The NCAA will not be moving forward on the one-time transfer waiver exemption in time for the upcoming season, Brett McMurphy with Stadium reported today.
One-time transfer waivers are dead until at least 2021-22 academic year, sources told @Stadium, as NCAA Division I Council approved a resolution to develop legislation regarding transfer eligibility for January 2021 that would not be effective until 2021-22 academic year— Brett McMurphy (@Brett_McMurphy) May 20, 2020
As the transfer rules (generally) currently sit, any player who transfers before graduating from college must sit for one year at their new institution. Exemptions are granted by the NCAA for hardships and other reasons, but they are applied inconsistently (go figure) by the college sports governing body.
To potentially simplify the rules, the NCAA was looking into allowing one-time waivers for players, that way they wouldn’t have to wait until to become a graduate transfer. That is the news portion of the article, here comes the editorial.
Regardless of where you stand on the “transfer epidemic” heard so much about in national media circles, this exemption is a way for the NCAA to actually do what it talks so much about doing: promoting and protecting the students.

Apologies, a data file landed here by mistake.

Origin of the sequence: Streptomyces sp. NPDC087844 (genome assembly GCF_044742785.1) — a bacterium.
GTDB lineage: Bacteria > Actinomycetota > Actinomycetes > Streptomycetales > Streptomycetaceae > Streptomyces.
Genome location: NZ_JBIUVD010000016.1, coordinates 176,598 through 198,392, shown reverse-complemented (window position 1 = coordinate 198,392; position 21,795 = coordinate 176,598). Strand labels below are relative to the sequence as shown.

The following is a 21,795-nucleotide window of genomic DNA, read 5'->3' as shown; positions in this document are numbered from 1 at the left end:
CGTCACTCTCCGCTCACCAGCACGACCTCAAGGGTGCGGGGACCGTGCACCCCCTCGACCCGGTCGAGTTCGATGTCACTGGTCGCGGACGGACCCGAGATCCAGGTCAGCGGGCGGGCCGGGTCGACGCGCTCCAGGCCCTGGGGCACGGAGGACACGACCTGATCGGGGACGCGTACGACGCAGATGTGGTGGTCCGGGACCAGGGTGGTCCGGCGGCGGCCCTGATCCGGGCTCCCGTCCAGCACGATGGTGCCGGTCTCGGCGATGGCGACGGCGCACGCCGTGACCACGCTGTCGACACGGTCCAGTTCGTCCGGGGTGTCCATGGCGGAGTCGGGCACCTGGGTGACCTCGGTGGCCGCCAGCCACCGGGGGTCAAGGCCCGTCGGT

The sit-out-one-year rule only applies to Division I athletes playing football, men’s and women’s basketball, baseball, and men’s ice hockey. If you are recruited to play for any other sport, than you can decide to change schools whenever you like.
Pushing past the lack of equity, the transfer problem is, as it stands right now, punishing players for success. University of San Francisco Head Coach Todd Golden is getting all of the accolades as the next big thing. He is young, smart, and will probably coach himself out of USF into a bigger opportunity, and he will be celebrated for it.
Let’s say rising sophomore Josh Kunen has a monstrous year, wins WCC Player of the Year, but the season ends where it does because USF doesn’t make the tournament. Kunen cannot transfer to a program with a better opportunity of postseason glory without spending one year riding the pine. All of these college basketball players have a limited timetable on maximizing their earning potential for their skills, and in Kunen’s case right here, the NCAA stripped him of one of his years of money.
Of course, it isn’t so black and white, and considering the NCAA has to figure out how to try and get its college seasons going in the face of the COVID-19 pandemic, it is no surprise this specific can was kicked down the road. Hopefully, the NCAA brings the vote to the table in January, so we can at least get some clarity on the transfer issue.